Spencer C. Akers
SPENCER and Elizabeth are buried in Elk Cemetery, Decatur County, Iowa. She was a true pioneer woman who bore Spencer fourteen children.
8. MARION WESLEY8 AKERS (SPENCER COLLINGS7, BEDY6, BENJAMIN5, THOMAS4, SIMON3, SIMON2, WILLIAM1) was born 1849 in Grundy, Missouri and died in 1927 in Washington Iowa. He married HARRIET E DETWILER 1876, daughter of JOHN DETWILER and CYNTHIA BAIRD. She was born 1847 in Fayette County, Pennsylvania, and died 1916 in Chicago.
AKERS-DETWILER.-- In the Bonaparte Baptist church, Sunday evening October 1st, by Rev. W. C. Pratt, Rev. M. W. Akers of Harrisburg and Miss Hattie E. Detwiler of Bonaparte. There was a sermon on the occasion which we will give to our readers next week.
He was a Baptist minister, pastor of the Harrisburg, Iowa Church. Alice Dancey remembers him as an intinerate minister who travelled on horseback and spent a lot of time on her front lawn when she was a child. On the 1900 census his occupation is harvester salesman.
1927 His obituary: Funeral services for Rev. M. W. Akers were conducted from the First Baptist church at four o’clock Sunday afternoon by the pastor Rev. Edward C. Stauffer. Prayer was offered by Rev. F. B. Osborn of New Market who for many years has been a close friend and brother in the ministery. A quartet composed of Miss Blanche Alden, and Miss Jeannie Blackburn, G.M. Repogle and J.D. Harding sang the two songs selected by the family, with Miss Norma Dodge accompanying at the organ. Pallbearers were: Harry Jones, Will Knittle, Lewis Long, Fred Knittle, W. B. Pancake, and Grant Ruby. Following the service the funeral party left via the Burlington railroad for Washington, Ia. where they were met by other members of the family and the body of Mr. Akers laid to rest in the Washington cemetery.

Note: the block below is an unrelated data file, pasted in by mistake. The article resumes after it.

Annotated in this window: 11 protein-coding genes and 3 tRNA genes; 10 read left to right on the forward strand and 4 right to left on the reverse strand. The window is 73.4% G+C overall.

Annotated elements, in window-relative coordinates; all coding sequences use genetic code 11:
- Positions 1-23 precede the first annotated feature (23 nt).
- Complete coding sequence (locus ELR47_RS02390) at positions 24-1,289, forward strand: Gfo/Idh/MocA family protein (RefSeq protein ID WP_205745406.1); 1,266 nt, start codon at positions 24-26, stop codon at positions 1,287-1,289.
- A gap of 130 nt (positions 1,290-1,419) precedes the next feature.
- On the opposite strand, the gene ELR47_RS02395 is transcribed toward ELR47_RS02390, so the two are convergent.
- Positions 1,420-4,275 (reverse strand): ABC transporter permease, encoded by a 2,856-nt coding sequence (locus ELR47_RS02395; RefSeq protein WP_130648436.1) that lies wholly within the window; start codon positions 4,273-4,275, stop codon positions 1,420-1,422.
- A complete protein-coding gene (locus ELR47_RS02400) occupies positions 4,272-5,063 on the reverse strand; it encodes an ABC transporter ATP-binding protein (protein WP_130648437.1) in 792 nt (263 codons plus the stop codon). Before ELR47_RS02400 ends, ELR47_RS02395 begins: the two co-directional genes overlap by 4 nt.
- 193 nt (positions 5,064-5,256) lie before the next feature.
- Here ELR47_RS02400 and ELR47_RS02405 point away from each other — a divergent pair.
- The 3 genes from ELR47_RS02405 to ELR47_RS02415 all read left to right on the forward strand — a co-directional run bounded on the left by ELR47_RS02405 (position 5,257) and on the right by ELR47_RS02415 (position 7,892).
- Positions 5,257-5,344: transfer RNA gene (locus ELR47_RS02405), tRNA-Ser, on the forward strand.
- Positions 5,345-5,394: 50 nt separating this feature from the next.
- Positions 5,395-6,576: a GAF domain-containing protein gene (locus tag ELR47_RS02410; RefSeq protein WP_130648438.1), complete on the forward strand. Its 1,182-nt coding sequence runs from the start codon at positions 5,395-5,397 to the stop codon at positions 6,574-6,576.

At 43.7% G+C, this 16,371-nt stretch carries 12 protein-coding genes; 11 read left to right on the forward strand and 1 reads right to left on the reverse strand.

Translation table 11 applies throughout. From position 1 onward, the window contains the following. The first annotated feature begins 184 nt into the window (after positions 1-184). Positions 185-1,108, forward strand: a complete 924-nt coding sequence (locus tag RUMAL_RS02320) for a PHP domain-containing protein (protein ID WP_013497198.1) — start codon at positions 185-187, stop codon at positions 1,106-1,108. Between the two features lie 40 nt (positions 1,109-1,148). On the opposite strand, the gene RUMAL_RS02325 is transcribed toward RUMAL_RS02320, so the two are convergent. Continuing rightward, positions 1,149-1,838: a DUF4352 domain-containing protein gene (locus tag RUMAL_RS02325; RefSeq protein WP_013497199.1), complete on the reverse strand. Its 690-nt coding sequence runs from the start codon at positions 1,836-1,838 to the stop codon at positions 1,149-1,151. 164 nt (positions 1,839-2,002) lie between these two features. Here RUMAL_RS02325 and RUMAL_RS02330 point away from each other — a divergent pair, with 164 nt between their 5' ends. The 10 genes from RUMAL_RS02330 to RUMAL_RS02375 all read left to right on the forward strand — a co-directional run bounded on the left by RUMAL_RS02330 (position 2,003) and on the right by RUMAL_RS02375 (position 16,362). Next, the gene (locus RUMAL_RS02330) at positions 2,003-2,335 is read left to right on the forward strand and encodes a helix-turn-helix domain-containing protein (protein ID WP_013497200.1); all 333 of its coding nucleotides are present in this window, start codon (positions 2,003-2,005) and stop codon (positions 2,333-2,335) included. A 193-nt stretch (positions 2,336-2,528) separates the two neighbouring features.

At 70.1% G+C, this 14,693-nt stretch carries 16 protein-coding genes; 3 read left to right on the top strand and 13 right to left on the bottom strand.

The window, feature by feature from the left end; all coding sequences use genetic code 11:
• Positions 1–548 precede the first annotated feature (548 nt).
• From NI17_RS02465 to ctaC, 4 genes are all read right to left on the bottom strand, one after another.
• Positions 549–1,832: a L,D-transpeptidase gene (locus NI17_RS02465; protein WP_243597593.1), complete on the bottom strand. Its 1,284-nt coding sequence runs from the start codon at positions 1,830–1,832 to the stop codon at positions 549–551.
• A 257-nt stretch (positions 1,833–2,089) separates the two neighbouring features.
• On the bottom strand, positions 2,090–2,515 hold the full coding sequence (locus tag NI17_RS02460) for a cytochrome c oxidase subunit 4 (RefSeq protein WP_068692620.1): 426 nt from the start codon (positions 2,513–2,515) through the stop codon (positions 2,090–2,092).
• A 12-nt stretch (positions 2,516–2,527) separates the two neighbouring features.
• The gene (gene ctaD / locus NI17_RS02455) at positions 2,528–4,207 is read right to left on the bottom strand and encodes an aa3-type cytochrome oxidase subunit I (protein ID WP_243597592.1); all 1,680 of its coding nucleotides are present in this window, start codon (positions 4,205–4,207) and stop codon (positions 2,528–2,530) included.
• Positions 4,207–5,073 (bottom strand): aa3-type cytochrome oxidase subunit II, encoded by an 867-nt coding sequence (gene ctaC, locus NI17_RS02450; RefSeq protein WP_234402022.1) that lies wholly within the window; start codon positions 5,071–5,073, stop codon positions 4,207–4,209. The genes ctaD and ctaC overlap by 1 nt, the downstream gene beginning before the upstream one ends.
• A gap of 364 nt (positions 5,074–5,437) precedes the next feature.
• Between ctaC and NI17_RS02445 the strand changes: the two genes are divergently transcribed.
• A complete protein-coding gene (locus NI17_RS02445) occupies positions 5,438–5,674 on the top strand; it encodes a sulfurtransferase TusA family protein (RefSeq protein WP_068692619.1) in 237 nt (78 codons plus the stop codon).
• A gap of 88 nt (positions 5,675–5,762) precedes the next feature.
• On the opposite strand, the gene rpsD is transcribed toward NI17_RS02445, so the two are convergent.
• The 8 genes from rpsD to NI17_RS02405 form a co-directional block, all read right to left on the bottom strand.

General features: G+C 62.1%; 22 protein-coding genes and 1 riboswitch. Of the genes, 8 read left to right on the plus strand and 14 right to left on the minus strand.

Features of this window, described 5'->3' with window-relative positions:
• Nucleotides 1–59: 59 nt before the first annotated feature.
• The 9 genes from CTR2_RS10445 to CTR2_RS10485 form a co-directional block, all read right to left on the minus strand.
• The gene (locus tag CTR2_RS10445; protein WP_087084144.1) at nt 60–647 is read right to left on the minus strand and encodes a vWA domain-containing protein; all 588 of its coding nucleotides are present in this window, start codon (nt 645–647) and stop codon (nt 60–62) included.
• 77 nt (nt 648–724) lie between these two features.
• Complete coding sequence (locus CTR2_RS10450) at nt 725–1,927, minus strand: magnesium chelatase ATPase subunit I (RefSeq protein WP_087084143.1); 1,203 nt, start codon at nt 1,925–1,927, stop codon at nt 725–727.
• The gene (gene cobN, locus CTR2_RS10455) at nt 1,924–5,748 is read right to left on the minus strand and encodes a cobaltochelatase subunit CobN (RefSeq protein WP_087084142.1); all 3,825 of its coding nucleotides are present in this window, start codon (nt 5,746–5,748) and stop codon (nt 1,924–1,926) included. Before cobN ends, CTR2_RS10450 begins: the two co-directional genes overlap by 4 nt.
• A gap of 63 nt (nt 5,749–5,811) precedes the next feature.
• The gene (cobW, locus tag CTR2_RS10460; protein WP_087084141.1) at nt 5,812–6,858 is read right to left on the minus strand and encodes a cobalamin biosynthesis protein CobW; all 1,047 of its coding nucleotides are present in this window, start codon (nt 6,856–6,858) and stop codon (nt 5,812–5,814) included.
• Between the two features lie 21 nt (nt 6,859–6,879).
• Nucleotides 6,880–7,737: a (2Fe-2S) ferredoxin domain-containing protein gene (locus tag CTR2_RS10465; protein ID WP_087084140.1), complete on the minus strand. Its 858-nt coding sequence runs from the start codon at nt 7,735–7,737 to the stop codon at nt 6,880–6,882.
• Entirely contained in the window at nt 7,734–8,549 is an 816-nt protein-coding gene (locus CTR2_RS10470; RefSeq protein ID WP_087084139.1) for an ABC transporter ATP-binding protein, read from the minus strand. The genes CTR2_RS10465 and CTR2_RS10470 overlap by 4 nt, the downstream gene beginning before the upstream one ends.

Elder Marion Wesley Akers was born near Trenton, Mo., July 29, 1849. His father, Spencer C. Akers, brought him to Decatur Co., Iowa, Sept. 3, 1851. In March 1872, he was united in marriage to Miss Elvira Amelia Conoway. This union was blessed with one child, a son, D. C. Akers of Lewiston, Idaho. The death angel claimed his first wife June 21, 1875. Oct. 1st, 1876, he married Miss Harriet E. Detwiler of Bonaparte. This union lasted nearly forty years. she died in Chicago, March 1915. To this union were born four children, M. Frank Akers of Lewiston, Idaho; Mrs. Rev. J. S. Dancey, Canton, Ohio, Dwight L. Akers of Blooming Grove, New York. One son died in infancy.
Dec. 29, 1917 he was married to Miss Phoebe Sutton, who has tenderly and faithfully cared for him in sickness and health, during these last years of his earthly life.
Brother Akers was born of God from above the spiritual birth June 10,1867. He began preaching June 17th, just one week after his conversion. He organized the Palestine church between Leon and Decatur City in 1867. Here he was ordained to the Gospel ministry June 17, 1868. For almost sixty years, he faithfully preached the Word. A great many souls found the way as directed by our brother. He has held pastorates at Allerton and Bonaparte and Manchester, Ia. Veneta in Indian Territory Oklahoma, Utica and Ottawa, Ill; Ottawa and Burlingame, Kansas, besides other places of service. He has said , "In deed I am a sinner saved by grace." He was a member of the local Baptist church.
The last several years of his life have been spend in Shenandoah, where he has worshipped, and given faithful service and wise counsel. Truly such a life is a benediction to us all.
HARRIET ELIZA DETWILER AKERS was born February l4, l847, in Fayette County, Penn. She came west to Van Buren County, Iowa, at the age of seven years. She was married to M.W. AKERS on October l, l876. All extend sympathy to the bereaved ones. MRS. AKERS is an aunt of C.O. ANDREW and ARTHUR ANDREW, of Leon.
Decatur County Journal Thursday, April l3, l9l7 MRS. M.W. AKERS, a former resident of this county, passed away at her home in Chicago on March 29th, and was laid to rest in Mount Hope Cemetery at three o'clock on April 2. MR. and MRS. AKERS will be remembered by many of our people and especially by the residents of the community in which they made their home when in Iowa.